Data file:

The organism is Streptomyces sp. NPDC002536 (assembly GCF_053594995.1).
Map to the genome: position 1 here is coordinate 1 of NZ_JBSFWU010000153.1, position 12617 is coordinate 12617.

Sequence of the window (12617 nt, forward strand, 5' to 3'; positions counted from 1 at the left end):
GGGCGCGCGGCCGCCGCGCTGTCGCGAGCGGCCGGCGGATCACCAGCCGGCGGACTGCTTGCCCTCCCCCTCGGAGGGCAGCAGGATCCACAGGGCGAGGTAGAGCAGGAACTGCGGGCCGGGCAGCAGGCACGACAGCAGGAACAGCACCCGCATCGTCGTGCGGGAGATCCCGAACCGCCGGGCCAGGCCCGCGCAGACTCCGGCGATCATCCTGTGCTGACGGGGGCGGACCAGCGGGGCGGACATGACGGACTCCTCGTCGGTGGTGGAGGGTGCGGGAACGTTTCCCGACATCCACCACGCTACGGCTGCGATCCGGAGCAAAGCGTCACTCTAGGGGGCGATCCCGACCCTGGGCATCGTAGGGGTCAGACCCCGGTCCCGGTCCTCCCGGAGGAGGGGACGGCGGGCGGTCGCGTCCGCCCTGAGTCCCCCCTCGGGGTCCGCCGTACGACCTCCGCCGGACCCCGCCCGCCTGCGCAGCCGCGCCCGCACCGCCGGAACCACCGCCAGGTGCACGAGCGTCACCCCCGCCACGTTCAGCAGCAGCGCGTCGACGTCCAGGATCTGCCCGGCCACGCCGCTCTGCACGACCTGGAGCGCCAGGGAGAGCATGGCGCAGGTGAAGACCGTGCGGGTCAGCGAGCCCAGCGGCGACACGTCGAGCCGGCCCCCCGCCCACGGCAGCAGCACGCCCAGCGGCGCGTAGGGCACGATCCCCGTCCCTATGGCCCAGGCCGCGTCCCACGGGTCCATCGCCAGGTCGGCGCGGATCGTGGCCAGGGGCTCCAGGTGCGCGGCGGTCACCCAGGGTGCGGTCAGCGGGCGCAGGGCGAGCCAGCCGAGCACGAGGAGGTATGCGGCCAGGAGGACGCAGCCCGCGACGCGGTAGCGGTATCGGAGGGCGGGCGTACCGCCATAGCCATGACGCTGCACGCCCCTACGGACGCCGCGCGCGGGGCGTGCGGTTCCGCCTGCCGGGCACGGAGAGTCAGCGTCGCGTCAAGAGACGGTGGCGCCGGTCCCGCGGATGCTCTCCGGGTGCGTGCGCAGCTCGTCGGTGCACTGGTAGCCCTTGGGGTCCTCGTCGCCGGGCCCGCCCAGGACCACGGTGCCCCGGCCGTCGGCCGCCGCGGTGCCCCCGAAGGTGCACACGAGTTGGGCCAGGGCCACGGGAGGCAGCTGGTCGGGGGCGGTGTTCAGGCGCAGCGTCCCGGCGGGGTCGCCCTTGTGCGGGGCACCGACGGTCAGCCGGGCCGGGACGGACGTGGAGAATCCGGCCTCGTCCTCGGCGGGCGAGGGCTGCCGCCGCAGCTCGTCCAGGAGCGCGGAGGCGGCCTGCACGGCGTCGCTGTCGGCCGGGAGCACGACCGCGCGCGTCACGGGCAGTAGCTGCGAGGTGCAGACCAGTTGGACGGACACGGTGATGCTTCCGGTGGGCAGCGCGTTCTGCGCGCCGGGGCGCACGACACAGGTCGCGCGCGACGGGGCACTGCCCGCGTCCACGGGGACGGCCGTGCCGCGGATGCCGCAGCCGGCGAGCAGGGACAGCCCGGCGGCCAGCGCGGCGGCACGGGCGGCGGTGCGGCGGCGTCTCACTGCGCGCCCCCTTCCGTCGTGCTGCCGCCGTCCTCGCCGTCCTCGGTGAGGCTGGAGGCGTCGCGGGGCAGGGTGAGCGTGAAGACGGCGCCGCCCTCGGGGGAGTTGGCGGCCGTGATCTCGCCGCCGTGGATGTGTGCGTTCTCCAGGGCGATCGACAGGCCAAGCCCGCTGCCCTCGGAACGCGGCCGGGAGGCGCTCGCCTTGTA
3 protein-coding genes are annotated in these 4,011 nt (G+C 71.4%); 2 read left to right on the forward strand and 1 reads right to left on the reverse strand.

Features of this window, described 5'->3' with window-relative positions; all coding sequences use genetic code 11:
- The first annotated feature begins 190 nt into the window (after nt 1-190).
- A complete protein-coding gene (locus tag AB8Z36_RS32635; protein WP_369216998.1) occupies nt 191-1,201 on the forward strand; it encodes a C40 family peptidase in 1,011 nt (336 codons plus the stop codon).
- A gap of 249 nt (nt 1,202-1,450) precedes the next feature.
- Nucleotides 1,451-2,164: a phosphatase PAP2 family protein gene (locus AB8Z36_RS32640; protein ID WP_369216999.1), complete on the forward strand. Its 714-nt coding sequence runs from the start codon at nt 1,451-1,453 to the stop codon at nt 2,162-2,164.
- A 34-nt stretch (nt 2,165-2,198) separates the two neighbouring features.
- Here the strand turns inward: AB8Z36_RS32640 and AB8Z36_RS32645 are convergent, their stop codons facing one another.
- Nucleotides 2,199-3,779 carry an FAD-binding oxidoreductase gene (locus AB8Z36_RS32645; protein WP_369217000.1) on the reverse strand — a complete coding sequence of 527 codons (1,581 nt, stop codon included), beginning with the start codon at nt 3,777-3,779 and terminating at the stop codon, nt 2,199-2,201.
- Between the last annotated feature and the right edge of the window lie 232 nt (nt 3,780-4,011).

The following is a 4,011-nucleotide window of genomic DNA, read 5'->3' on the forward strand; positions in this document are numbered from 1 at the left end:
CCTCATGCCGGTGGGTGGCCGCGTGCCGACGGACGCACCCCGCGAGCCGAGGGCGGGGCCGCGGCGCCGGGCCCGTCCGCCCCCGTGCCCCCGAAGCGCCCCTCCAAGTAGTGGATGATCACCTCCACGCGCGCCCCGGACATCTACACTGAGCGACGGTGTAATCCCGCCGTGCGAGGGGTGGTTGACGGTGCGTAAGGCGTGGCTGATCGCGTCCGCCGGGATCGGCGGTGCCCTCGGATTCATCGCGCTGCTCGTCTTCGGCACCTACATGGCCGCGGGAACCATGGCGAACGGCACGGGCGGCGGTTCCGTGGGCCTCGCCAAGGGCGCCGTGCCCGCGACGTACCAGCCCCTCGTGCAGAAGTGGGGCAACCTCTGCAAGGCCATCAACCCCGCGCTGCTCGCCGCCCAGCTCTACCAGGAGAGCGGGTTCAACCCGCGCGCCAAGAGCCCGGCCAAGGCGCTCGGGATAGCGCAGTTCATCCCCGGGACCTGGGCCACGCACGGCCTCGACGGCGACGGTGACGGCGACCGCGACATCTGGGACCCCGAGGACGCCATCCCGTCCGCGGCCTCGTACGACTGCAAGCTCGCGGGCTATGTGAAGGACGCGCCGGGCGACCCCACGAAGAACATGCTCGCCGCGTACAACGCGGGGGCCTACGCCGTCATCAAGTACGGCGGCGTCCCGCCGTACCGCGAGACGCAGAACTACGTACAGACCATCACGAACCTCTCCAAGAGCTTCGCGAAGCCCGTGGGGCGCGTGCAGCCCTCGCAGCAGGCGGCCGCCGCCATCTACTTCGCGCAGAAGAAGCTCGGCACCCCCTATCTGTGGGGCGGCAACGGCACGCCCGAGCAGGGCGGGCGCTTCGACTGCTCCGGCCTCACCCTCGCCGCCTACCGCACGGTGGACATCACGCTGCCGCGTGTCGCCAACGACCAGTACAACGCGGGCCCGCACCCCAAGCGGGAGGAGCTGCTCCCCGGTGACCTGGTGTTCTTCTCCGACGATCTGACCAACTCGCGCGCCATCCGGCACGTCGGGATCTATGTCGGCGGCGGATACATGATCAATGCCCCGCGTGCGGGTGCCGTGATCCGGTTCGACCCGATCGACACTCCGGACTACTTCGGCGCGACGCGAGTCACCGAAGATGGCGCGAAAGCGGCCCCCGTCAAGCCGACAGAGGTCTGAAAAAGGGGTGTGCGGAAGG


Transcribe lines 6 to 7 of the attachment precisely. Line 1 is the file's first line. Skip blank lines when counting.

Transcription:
Features of this window, described 5'->3' with window-relative positions; all coding sequences use genetic code 11:
- The first annotated feature begins 190 nt into the window (after nt 1-190).